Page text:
Corn is a common ingredient in poultry and other livestock feeds. It is a high starch grain, and high starch content equals high energy content. In some living conditions, this is ideal for poultry and other animals. In others, it is not.
Chickens and other domestic or wild fowl thrive in different environments across the world, but their health depends largely on their diet. Poultry in cool or even cold parts of the world require higher energy in their diet—coming from grains such as corn. The energy in the feed grains converts to heat in the body of the bird, which raises the internal body temperature.
Just as this can be beneficial in cooler climates, it can be harmful in warmer climates. Heat stress is a danger to both the productivity and possibly the lives of your chickens. Hot air temperatures, humidity, or a lack of ventilation—compounded by a high energy diet—can all lead to an overheated flock. Switching to a low starch (corn-free) diet and offering chilly treats during hotter months can lower the risk of heat stress.
How to Spot Heat Stress in Poultry
Not familiar with the signs of heat stress in poultry? Here are some signs and symptoms to look for:
Decreased egg production
Lack of energy
Outstretched wings and/or legs
If any of your beloved chickens are displaying these behaviors, get those fans rocking, provide plenty of shade, and start taking a closer look at your flock’s diet.
Know the Risks of Conventional Corn
Conventional corn is also known for being a common home for different mycotoxins, primarily aflatoxin, produced by the mold Aspergillus flavus. Mycotoxins are byproducts of various molds, and any given one can be hormonally disruptive. You guessed it! That means they can impact the productivity of your laying hens! Mycotoxins can also block the uptake of critical nutrients in your chickens’ diets and alter the overall health of your birds.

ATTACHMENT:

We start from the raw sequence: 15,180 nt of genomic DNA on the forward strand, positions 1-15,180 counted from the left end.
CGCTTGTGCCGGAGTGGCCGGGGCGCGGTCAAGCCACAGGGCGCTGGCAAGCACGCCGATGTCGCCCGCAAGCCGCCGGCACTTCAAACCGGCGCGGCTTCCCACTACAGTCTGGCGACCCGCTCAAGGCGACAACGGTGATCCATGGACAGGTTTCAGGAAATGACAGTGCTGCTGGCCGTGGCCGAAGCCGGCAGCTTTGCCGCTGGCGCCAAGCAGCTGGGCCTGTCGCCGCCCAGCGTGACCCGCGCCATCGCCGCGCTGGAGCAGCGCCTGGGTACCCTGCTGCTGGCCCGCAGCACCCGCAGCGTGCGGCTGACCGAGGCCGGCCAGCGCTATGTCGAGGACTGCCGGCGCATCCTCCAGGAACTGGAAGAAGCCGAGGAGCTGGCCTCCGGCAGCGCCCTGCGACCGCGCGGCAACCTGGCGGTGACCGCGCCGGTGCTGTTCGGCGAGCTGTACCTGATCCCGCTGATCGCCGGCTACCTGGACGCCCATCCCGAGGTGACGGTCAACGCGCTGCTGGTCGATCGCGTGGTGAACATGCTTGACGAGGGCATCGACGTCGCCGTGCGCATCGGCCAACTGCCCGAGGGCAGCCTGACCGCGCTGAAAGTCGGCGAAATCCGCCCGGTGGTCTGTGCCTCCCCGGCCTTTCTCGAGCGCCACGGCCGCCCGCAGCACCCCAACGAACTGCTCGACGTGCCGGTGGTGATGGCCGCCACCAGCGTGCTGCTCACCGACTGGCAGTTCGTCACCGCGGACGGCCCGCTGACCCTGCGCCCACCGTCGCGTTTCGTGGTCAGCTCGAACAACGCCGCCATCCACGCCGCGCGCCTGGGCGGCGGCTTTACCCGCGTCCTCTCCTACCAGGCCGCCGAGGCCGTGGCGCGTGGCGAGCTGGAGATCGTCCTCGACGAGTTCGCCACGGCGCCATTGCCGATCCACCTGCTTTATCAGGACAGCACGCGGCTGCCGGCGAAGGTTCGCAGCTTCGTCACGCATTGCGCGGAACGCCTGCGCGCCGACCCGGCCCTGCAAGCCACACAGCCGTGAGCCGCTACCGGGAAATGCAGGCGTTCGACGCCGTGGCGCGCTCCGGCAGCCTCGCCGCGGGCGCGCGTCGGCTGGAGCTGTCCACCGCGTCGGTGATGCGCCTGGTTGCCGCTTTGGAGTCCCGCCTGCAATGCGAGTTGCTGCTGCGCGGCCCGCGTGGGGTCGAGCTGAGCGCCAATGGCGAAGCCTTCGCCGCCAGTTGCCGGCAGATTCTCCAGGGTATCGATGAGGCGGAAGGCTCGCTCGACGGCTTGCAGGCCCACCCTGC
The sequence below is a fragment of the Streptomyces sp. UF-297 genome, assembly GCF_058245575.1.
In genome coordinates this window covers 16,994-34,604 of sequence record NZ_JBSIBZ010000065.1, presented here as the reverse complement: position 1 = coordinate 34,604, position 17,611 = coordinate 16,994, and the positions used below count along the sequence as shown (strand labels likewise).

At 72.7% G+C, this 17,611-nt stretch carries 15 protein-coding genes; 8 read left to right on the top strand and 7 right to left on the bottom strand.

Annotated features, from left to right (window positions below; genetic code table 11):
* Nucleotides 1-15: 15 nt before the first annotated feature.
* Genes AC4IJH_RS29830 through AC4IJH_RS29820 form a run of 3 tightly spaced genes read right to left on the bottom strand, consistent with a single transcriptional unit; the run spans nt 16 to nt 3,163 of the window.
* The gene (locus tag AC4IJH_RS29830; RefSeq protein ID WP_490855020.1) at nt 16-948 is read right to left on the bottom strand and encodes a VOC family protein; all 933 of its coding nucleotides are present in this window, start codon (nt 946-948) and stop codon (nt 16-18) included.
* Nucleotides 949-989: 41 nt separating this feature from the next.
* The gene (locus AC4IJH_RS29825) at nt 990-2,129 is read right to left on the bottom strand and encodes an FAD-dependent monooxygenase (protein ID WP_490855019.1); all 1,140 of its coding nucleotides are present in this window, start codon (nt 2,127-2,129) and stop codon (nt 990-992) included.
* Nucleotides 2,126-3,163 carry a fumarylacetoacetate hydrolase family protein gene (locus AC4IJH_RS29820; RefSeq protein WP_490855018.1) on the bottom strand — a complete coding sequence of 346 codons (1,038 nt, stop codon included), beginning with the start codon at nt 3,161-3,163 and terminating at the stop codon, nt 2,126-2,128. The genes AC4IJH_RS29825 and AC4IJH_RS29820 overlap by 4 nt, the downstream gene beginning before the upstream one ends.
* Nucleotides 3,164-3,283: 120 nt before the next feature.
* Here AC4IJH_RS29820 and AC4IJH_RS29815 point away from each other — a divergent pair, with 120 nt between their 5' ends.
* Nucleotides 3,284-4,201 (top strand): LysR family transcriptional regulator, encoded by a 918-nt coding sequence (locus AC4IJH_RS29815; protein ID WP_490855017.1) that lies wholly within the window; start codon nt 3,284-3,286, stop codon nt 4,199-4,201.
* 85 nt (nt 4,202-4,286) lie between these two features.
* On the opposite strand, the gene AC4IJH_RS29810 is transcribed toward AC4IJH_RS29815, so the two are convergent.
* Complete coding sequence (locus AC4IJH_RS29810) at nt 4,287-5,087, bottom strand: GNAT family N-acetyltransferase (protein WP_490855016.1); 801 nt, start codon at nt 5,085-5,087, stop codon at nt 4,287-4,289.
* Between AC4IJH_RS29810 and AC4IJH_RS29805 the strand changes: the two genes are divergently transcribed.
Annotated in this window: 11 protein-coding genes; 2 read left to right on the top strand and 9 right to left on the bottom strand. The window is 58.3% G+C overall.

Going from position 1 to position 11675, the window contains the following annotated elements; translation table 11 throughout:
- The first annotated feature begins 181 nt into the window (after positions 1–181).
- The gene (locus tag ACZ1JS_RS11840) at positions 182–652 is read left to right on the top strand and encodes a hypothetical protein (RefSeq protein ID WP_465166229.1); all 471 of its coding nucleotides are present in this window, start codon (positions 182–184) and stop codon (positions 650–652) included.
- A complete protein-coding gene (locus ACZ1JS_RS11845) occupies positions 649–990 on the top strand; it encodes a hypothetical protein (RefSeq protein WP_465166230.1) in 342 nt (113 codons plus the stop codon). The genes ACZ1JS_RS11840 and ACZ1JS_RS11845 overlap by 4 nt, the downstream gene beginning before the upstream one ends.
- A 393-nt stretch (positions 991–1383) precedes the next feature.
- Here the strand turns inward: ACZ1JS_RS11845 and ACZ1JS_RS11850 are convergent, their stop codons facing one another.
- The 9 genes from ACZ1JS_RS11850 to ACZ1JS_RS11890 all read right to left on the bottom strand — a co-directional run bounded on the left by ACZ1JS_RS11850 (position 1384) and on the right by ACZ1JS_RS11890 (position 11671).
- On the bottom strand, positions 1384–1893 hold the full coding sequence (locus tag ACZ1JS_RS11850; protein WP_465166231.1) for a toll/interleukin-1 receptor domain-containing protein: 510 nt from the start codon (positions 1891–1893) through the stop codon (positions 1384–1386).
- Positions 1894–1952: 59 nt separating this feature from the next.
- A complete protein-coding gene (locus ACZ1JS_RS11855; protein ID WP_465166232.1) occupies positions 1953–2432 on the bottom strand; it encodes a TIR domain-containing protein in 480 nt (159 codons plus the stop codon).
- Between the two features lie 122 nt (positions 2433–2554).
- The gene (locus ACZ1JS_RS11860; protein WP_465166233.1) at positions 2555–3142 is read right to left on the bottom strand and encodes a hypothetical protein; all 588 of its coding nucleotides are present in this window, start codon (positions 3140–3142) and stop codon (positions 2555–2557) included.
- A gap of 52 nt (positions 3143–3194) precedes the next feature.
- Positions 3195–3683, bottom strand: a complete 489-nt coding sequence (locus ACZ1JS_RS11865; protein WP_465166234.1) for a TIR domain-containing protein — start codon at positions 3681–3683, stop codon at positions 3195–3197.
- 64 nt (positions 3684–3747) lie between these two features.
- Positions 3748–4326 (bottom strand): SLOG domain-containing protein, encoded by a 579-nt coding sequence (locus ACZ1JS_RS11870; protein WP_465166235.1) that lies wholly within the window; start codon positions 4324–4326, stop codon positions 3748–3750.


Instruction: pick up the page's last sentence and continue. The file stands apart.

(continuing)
Fortunately for our New Country Organics customers, we carefully test our grains before mixing each batch. While our feeds containing organic corn are perfectly safe to feed, some customers still prefer to avoid corn.
You Are What You Eat (Eats)
Do you have a corn allergy? Over the years, we have gathered impressive anecdotal evidence that customers can tell when their laying hens or broilers eat grains that they themselves have sensitivities to. To offer excellent quality, certified organic feeds to everyone with sensitivities or certain preferences, we offer soy-free, corn-free options for every stage of life! Visit our online store to see the other specialty feed formulas available (including a no-wheat layer feed).